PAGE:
Albumen Printing Workshop with the Better Image

P1070032

Emily Phoenix and Ki-joo Kim prepare the lab for the workshop

P1070035

Doug Munson distributes historical and technical information for each of the workshop participants.

The Albumen Works had the great pleasure to host an albumen printing workshop in the early part of December for Peter Mustardo, Richard Stenman, Amanda Maloney, Michelle Kloehn, and Alison Rossiter from The Better Image as well as Nora Kennedy Sherman Fairchild Conservator of Photographs and Maggie Wessling, a student intern, from the Metropolitan Museum of Art.

The weekend opened on Friday afternoon with Doug Munson giving a short history of the process and the science behind why and how it works. Doug has been making albumen prints since the 1970s and has printed a large number of historic 19th & 20th century negatives and glass plates by such photographers as Eadweard Muybridge, Carleton Watkins, Edouard Baldus and Eugene Atget for a number of public institutions.

SAM_0638

As with omelettes, so too with albumen prints…

From there the participants were taken through the initial stages of creating the albumen for  coating. Separating the egg whites, salting the albumen, coating the paper both for large quantity processing as well as for “domestic” use. Once the basic process from the coating through the hardening to sensitizing of the paper had been demonstrated the participants began in earnest making prints and experimenting with the process.

P1070096

Prints from a calotype, digital negative and a 20s sheet film negative.

The participants brought a number of different negative media to use during the workshop as well as having sent a group of digital files that were tailored to match the albumen printing process and made into film negatives by Emily Phoenix using an LVT film recorder. These materials ranged across the history of photography; prints were made from glass plates, antique film negatives, calotype negatives, and photograms were all attempted as were digital images originating from a smart phone!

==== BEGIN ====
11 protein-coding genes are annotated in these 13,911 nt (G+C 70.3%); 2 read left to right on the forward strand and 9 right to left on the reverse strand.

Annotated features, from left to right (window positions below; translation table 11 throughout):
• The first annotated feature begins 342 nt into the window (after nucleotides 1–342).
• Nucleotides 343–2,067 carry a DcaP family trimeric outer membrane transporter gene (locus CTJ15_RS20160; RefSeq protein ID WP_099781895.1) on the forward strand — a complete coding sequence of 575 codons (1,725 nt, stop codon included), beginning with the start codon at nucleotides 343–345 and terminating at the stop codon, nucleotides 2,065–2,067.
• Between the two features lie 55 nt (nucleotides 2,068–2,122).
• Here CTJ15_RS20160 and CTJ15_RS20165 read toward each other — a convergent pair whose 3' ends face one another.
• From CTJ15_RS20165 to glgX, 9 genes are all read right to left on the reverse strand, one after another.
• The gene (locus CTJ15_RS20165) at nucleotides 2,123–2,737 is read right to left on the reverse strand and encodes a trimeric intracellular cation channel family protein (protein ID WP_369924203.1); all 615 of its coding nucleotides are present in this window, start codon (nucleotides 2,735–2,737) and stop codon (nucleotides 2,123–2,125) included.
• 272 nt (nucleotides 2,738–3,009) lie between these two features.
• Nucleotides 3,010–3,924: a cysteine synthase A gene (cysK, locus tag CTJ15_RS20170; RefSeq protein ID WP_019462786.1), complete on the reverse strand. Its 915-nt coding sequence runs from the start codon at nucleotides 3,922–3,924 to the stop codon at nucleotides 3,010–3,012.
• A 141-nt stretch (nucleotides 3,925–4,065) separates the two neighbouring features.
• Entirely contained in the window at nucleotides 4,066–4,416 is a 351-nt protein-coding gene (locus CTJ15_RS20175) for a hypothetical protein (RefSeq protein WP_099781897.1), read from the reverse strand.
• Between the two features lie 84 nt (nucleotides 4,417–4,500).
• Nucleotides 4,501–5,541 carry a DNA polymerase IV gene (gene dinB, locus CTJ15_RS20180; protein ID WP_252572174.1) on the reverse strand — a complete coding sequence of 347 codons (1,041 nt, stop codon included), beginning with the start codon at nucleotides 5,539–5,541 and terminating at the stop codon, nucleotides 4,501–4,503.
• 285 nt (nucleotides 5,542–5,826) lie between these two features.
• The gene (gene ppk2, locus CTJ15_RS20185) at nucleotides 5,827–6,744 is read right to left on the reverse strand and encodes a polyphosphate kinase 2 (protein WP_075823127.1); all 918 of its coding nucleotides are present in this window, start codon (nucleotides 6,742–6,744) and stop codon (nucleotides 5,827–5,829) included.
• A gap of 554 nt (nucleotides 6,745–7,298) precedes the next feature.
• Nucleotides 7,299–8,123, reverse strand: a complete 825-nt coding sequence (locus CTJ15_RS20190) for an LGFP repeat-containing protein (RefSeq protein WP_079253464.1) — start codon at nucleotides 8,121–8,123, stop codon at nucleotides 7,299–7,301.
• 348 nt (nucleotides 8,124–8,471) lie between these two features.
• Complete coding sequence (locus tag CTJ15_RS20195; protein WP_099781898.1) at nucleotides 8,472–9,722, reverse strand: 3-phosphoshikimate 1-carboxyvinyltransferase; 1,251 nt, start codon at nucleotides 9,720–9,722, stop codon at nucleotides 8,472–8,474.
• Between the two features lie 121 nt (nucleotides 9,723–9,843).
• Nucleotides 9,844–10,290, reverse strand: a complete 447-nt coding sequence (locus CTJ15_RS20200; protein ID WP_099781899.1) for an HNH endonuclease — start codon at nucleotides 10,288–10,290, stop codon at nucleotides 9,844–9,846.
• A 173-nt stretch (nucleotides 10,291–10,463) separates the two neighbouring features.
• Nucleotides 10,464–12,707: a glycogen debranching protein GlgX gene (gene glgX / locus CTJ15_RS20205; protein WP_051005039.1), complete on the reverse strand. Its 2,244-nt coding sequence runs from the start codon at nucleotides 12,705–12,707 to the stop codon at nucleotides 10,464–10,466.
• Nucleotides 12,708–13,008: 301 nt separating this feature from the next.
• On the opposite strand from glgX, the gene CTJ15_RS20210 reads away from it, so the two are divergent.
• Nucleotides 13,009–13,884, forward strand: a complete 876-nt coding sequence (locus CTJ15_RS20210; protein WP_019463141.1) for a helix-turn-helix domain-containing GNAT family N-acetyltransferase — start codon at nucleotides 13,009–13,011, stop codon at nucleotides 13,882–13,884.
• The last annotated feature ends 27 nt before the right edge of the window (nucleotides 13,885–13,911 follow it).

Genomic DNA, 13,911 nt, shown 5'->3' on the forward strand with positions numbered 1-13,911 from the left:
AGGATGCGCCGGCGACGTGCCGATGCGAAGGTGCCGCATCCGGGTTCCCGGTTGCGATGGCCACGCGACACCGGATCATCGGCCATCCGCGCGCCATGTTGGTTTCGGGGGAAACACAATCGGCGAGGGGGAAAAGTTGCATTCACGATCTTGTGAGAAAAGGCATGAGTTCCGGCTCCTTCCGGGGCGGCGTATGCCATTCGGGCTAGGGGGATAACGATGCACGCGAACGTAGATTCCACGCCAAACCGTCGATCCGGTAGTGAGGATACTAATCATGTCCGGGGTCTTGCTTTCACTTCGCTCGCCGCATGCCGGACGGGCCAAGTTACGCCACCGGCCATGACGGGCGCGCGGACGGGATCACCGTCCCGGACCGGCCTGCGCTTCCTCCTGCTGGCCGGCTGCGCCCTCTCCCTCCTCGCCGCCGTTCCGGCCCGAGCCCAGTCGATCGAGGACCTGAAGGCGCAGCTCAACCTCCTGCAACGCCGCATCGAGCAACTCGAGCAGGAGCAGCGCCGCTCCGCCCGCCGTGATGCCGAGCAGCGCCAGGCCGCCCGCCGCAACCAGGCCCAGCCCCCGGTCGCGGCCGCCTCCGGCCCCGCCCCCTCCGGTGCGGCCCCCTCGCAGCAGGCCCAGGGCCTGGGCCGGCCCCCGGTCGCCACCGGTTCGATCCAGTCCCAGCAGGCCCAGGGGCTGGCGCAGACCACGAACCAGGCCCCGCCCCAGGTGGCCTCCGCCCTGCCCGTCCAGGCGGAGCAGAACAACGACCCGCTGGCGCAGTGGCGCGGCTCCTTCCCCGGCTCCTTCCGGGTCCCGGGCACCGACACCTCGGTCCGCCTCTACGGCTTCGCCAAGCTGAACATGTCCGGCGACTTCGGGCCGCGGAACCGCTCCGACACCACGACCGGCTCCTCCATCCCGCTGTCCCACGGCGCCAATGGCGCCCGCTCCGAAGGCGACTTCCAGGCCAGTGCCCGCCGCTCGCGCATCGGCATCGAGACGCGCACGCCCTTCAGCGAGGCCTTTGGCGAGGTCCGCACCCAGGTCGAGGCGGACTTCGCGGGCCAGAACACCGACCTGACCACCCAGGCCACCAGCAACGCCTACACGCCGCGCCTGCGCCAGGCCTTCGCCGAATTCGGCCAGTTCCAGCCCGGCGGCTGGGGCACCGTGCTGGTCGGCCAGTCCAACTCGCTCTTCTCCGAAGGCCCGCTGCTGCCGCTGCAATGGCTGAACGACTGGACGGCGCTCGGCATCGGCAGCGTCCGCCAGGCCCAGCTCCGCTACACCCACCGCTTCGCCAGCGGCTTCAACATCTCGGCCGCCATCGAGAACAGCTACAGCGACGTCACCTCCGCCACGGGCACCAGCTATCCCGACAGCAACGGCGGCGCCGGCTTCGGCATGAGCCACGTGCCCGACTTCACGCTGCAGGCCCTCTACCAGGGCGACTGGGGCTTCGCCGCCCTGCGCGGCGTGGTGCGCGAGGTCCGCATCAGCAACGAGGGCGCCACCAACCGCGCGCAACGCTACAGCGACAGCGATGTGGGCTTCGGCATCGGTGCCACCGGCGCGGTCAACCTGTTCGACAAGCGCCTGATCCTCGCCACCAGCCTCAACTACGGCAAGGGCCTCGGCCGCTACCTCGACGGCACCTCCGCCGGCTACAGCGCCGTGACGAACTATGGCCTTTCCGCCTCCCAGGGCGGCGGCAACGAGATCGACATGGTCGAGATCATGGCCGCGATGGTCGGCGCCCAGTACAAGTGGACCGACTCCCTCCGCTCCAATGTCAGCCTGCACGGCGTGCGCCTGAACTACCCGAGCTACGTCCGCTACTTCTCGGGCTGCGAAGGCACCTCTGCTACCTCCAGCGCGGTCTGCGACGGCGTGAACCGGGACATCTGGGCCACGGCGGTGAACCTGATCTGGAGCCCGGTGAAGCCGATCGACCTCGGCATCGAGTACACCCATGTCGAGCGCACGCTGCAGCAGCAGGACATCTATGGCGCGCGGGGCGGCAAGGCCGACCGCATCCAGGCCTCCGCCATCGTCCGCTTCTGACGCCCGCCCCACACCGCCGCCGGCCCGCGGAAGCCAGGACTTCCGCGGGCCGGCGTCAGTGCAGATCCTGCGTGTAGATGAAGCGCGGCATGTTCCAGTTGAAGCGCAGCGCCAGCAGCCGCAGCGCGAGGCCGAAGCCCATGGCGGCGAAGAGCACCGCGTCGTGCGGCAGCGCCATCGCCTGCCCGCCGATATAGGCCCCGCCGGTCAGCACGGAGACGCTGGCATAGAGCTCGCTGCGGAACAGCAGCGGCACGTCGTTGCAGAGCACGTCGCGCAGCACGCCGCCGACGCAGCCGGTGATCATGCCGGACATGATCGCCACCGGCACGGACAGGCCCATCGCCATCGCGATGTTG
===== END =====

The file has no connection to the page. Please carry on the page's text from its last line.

There were several auxiliary demonstrations given by the CAW staff: Ki-Joo Kim demonstrated wet mounting prints from the mixing of the paste to the final pressing of the image between blotters on an iron book press. Emily Phoenix gave a brief overview of the LVT system and how we produce digital film negatives.

IMG_1862

Participant’s prints.

Given the professional interest in the process by the participants there was a great deal of informal experimenting going on throughout the weekend as different negatives were printed, printing times tried and toners used or not used. Nora Kennedy investigated the production and printing of “matte albumen” and by the time the last participant reluctantly left Sunday afternoon, there had been more than 100 prints made by all.

IMG_2572

Winding up the weekend: Richard Stenman, Amanda Maloney, Peter Mustardo, Ki-joo Kim, Emily Phoenix, Allan Phoenix, Maggie Wessling, our waiter, Michelle Kloehn, Nora Kennedy, Alison Rossiter, Toddy Munson & Doug Munson.

It is always a pleasure to host such an interesting, and convivial group of colleagues and we are looking forward to our next historical process workshop.

Advertisements

About albumenworks

Founded in Chicago in 1976 by Doug Munson and Joel Snyder, CAW moved to the Berkshire Hills of western Massachusetts in 1982. The Chicago Albumen Works puts decades of experience to work for some of the finest collections from around the world. A combination of technical expertise and historical perspective, operating in a controlled, conservation environment, directs our solutions to the diverse challenges presented by photograph collections. At CAW, the synergy of technical understanding, a conservator’s approach, an artist’s eye and a historian’s perspective creates a unique, productive, and collegial environment.
This entry was posted in Albumen Printing, Traditional Printing and tagged , , , , . Bookmark the permalink.

Leave a Reply

Fill in your details below or click an icon to log in:

WordPress.com Logo

You are commenting using your WordPress.com account. Log Out / Change )

Twitter picture

You are commenting using your Twitter account. Log Out / Change )

Facebook photo

You are commenting using your Facebook account. Log Out / Change )

Google+ photo

You are commenting using your Google+ account. Log Out / Change )

Connecting to %s